a little second cup tug o war game with Lewis and his fish

don't tell him he has grass on his nose, he's quite vain

We're at a very nice little campground in Danville, Missouri.   We arrived late yesterday afternoon after a long and windy drive from Salina, Kansas.    We decided to stay put for another night to rest and recoup.    The check in woman was very careful about sanitizing and even gave me a freshly cleaned pen to sign the credit card slip.    Our site is large and grassy with a fishing pond behind us and a few other campers well away from us.

Lewis and I took a walk in the woods before the bad weather closed in.   So pretty and peaceful.

We made two stops in Kansas before arriving here.   I find it (at least the parts I can see from I-70) to be rather pretty- rolling and green and full of little ponds and streams.

Our first night in this state was in Goodland at a KOA  we use regularly as we pass through on our way home.    It was completely empty - we were the only ones there.

I did have to go into the office (yes, with mask) to check in but the gentleman there wore a mask, gloves and sat behind a glass barrier.     Dave was waiting outside with Beluga's door open and a can of Clorox wipes ready for me to wipe down the paperwork before taking it inside.   Our usual procedure.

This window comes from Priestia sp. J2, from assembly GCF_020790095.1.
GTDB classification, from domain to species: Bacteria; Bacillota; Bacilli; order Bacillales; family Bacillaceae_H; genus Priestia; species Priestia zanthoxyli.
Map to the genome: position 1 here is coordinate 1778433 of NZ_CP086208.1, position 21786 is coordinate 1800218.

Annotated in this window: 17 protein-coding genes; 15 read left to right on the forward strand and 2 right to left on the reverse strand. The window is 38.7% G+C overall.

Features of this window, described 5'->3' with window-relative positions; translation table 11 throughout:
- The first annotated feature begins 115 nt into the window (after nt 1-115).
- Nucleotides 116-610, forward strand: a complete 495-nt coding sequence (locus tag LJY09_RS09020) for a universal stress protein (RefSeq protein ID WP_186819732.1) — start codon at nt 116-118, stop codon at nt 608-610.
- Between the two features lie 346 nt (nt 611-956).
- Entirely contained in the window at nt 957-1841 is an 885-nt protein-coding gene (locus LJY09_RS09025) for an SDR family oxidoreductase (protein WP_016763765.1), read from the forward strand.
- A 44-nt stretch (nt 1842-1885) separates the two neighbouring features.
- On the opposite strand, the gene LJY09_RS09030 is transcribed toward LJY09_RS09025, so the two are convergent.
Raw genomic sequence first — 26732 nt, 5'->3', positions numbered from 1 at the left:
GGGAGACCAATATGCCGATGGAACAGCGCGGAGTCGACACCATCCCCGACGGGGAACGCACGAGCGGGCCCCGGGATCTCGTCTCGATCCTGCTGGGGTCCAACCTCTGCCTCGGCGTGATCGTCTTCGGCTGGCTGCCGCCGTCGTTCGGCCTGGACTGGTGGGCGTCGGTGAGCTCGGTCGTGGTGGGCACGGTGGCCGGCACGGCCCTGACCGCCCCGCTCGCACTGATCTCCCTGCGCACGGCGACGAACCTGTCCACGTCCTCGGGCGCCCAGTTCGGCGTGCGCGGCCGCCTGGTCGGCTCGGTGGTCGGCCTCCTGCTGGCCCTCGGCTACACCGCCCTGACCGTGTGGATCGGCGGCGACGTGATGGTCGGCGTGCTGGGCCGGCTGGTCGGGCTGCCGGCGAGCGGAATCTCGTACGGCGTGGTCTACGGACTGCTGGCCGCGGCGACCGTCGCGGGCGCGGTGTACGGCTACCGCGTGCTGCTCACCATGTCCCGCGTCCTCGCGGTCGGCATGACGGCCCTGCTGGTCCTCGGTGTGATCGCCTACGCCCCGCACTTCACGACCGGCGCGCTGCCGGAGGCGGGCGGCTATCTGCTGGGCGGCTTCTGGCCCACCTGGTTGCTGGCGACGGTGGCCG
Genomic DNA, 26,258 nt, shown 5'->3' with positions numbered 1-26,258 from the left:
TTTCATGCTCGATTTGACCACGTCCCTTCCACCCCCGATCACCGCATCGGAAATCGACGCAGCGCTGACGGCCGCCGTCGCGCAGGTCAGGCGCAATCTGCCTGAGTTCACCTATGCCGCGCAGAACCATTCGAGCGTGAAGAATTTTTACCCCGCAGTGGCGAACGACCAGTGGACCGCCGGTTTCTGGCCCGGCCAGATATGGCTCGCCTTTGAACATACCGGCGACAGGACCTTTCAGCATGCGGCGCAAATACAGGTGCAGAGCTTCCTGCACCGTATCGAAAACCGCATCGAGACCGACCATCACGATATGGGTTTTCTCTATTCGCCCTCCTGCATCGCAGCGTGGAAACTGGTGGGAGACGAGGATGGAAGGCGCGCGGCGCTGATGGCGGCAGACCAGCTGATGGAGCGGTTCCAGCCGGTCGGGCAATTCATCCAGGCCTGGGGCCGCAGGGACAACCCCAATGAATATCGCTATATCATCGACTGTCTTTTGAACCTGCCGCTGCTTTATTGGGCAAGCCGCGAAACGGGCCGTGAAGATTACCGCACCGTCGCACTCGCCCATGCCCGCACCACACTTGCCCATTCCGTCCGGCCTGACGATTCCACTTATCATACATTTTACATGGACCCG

We weren't totally alone, however.    Lots of birds, singing and zooming through the trees and working on nest construction or maintanence, kept us company and reminded us that it is really Spring!

Western Kingbird on the look out

an extravagent Oriole nest

That night we realized that the birds weren't the only creatures outside.     Moths!   Huge, frantic moths were everywhere.     Inside, outside, everywhere.   No wonder the birds were present in such numbers and were so active.

I, personally, captured or killed atleast 15 inside Beluga that evening.    The next morning we found we'd missed plenty.       As Dave opened the door to toss one outside, a Kingbird swooped in and grabbed it right out of the air! 

More came aboard at our next Kansas stop in Salina.    When Dave opened outside compartment's doors, moth's flew out - I'm sure birds kept an eye on us as we "fed" them on our move across the state.

We're beginning to run low on a few perishable supplies such as milk, bread, orange juice, bananas.  We'll make do, no grocery runs planned until we get home in a few days.   We have learned one useful lesson about perishability, however.     We found out that you can keep bananas edible for quite a long time if you store them in the refrigerator once they reach your desired level of ripeness.     Once there, they turn black, they look perfectly awful, too awful even for use in banana bread, but the insides stay perfect!   Who knew?

So, that's where we've been and where we are today.   Tomorrow we pack up and head out for points east, leaving a trail of Kansas moths in our wake.....